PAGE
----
Recap – Smart Cities Connect 2018

Recap – Smart Cities Connect 2018

Recap – Smart Cities Connect 2018

Published April 16, 2018 by Steve Mulberry

Smart Cities Connect is both a conference and expo held twice a year. This year GISinc attended for the first time in Kansas City, with three goals in mind:

  1. The first was to spend time with the 400+ city leaders from around the world that attend and listen to their discussions and conversations regarding their smart city initiatives, data driven activities, and the technology that helps them achieve their goals for a smarter way to do business and support its citizens.
  2. Second, we attended the conference to support our friends receiving awards; Marietta, GA received the Mobility Award for its TravelSafely Application and Cary, NC received a Network Award for turning Cary into a  Simulated Smart City.
  3. Third, we attended the conference to showcase the work we are doing in the GeoIoT space supporting innovations for communities. Learn more about our GeoIoT Platform here.

Some thoughts around what I heard from the conference:

First, I think it’s important to define what this term “Smart City” is or should be. Some would say it’s all about the technology, not so fast. In short, a Smart City is a city that collects many different types of data that allows its practitioners and citizens to make better or “Smart” decisions. Yes, this data can be collected from modern sensor technology or IoT “Internet of Things” which provides more timely access to the data. But, it’s the data that is used to better equip a city for responding to challenges. In essence a Smart City is a Data Driven City with the right technology to be proactive rather than reactive.

As we know technology is only a part of the solution that can improve efficiencies and help make smarter decisions and we typically look at technology first within your business systems to achieve this efficiency, especially around citizen engagement. One thing that is apparent from listening to the numerous panel discussions is that digital literacy is a challenge that communities face. Having a clear outreach program that not only educates its citizens but also provides access to the digital world they live in is critical for adoption. I’m beginning to realize that to achieve digital literacy you need to start out with an analog discussion. Technology with updated processes will greatly impact your Smart City initiatives.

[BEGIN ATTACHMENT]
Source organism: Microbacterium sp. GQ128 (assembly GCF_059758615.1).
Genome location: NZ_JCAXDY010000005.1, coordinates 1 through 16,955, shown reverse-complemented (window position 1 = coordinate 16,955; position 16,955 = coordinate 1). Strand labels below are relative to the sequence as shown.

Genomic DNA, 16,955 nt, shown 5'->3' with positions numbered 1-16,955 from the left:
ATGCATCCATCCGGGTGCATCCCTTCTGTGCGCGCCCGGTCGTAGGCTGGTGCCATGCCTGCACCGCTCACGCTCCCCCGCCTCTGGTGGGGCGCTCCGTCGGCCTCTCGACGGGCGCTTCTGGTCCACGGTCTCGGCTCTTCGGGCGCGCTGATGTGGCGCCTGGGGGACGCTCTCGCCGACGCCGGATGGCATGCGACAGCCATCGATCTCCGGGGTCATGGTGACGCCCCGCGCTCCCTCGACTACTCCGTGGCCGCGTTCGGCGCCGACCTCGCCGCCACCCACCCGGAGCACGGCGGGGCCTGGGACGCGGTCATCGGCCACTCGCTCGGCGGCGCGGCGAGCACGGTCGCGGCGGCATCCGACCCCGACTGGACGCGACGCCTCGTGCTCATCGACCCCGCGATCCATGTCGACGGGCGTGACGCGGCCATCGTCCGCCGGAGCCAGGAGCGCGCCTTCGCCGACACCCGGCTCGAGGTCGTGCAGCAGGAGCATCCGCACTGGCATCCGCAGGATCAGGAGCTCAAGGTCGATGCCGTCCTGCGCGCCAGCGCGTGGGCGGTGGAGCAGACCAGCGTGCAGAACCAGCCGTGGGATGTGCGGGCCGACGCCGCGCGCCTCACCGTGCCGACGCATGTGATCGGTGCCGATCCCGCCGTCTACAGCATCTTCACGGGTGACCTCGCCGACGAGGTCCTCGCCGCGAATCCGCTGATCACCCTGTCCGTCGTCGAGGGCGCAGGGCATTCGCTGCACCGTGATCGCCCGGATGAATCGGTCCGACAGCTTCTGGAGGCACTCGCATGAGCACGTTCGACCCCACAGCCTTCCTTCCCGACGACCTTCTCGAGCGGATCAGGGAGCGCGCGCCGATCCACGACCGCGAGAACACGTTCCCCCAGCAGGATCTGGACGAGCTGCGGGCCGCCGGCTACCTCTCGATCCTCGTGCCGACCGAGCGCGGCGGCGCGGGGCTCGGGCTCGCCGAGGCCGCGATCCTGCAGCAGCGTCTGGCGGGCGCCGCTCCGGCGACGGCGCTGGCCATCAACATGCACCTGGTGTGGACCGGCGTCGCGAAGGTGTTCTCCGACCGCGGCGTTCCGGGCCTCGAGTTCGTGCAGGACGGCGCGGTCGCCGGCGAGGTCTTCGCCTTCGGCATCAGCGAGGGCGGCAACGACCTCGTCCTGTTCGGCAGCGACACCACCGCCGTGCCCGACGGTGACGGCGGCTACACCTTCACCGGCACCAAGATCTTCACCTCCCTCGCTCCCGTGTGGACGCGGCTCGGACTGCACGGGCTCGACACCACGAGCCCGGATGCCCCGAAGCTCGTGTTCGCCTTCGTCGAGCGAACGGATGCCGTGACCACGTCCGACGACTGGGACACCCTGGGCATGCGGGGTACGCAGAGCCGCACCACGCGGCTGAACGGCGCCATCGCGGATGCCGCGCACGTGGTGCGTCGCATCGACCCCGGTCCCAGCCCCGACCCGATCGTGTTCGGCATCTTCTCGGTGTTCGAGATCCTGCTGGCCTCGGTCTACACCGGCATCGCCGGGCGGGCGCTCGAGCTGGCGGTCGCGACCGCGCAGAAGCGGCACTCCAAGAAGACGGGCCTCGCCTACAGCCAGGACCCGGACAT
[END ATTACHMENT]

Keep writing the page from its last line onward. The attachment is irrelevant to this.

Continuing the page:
Smart Cities are sexy on the surface, but a lot of hard work and cooperation is needed behind the scenes to make this possible. Use these 3 guidelines to help when looking at new technology for supporting your Smart City initiative.

  • Imperative to prototype, prove out the right technology for the right job. If you don’t like the word ‘prototype’ use something else but take small bites.
  • Prototypes cost dollars, don’t’ be afraid to spend some money. Not a lot but make that commitment.
  • Build off of common challenges across cities, look at what others are doing
  • Identify a problem and move forward to answer that problem
  • Identify individuals who will and can champion the process
  • Leverage your existing investment or build upon the GIS technology you already have

In closing it’s important that you no longer look at Smart Cities as a project but look at it as a program. Projects are short-lived, and most times lose funding. Programs are long-lived and are incorporated into the budgets. Overall, I give the Smart Cities Conference a “B”, why not an “A”. Well it was interesting hearing about the challenges from the leadership of these communities, but I noticed very little attendance from those professionals responsible for making it work. I wonder how the message will get translated back to these folks from their management that did attend?

 

 

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